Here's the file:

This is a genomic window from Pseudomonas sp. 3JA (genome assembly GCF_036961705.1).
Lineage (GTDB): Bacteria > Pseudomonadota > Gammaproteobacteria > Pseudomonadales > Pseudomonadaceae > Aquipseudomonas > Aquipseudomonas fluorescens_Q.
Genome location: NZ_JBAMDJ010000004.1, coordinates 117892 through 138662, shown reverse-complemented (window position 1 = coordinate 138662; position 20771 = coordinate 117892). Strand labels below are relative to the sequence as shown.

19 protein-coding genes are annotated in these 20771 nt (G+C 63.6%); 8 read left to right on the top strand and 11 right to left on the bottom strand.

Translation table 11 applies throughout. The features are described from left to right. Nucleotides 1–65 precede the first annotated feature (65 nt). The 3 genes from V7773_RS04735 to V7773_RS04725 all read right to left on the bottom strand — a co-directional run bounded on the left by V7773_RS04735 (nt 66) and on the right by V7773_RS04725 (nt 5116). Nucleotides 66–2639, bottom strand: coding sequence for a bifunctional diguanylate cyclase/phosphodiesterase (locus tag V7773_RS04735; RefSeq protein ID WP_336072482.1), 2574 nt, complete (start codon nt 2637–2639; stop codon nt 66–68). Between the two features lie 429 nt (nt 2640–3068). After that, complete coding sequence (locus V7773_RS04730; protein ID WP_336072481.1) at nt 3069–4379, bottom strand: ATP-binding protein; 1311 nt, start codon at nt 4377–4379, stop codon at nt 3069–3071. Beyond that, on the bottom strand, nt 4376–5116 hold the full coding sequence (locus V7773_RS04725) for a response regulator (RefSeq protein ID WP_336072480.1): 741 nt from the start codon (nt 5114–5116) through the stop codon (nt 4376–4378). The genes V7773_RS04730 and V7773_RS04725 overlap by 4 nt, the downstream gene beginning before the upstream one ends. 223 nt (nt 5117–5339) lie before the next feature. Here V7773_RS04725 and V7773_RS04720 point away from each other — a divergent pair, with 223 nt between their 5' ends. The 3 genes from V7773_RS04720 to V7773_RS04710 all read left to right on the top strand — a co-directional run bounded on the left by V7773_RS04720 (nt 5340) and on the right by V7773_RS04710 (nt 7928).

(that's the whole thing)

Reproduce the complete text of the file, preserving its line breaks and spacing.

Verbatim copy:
This is a genomic window from Pseudomonas sp. 3JA (genome assembly GCF_036961705.1).
Lineage (GTDB): Bacteria > Pseudomonadota > Gammaproteobacteria > Pseudomonadales > Pseudomonadaceae > Aquipseudomonas > Aquipseudomonas fluorescens_Q.
Genome location: NZ_JBAMDJ010000004.1, coordinates 117892 through 138662, shown reverse-complemented (window position 1 = coordinate 138662; position 20771 = coordinate 117892). Strand labels below are relative to the sequence as shown.

19 protein-coding genes are annotated in these 20771 nt (G+C 63.6%); 8 read left to right on the top strand and 11 right to left on the bottom strand.

Translation table 11 applies throughout. The features are described from left to right. Nucleotides 1–65 precede the first annotated feature (65 nt). The 3 genes from V7773_RS04735 to V7773_RS04725 all read right to left on the bottom strand — a co-directional run bounded on the left by V7773_RS04735 (nt 66) and on the right by V7773_RS04725 (nt 5116). Nucleotides 66–2639, bottom strand: coding sequence for a bifunctional diguanylate cyclase/phosphodiesterase (locus tag V7773_RS04735; RefSeq protein ID WP_336072482.1), 2574 nt, complete (start codon nt 2637–2639; stop codon nt 66–68). Between the two features lie 429 nt (nt 2640–3068). After that, complete coding sequence (locus V7773_RS04730; protein ID WP_336072481.1) at nt 3069–4379, bottom strand: ATP-binding protein; 1311 nt, start codon at nt 4377–4379, stop codon at nt 3069–3071. Beyond that, on the bottom strand, nt 4376–5116 hold the full coding sequence (locus V7773_RS04725) for a response regulator (RefSeq protein ID WP_336072480.1): 741 nt from the start codon (nt 5114–5116) through the stop codon (nt 4376–4378). The genes V7773_RS04730 and V7773_RS04725 overlap by 4 nt, the downstream gene beginning before the upstream one ends. 223 nt (nt 5117–5339) lie before the next feature. Here V7773_RS04725 and V7773_RS04720 point away from each other — a divergent pair, with 223 nt between their 5' ends. The 3 genes from V7773_RS04720 to V7773_RS04710 all read left to right on the top strand — a co-directional run bounded on the left by V7773_RS04720 (nt 5340) and on the right by V7773_RS04710 (nt 7928).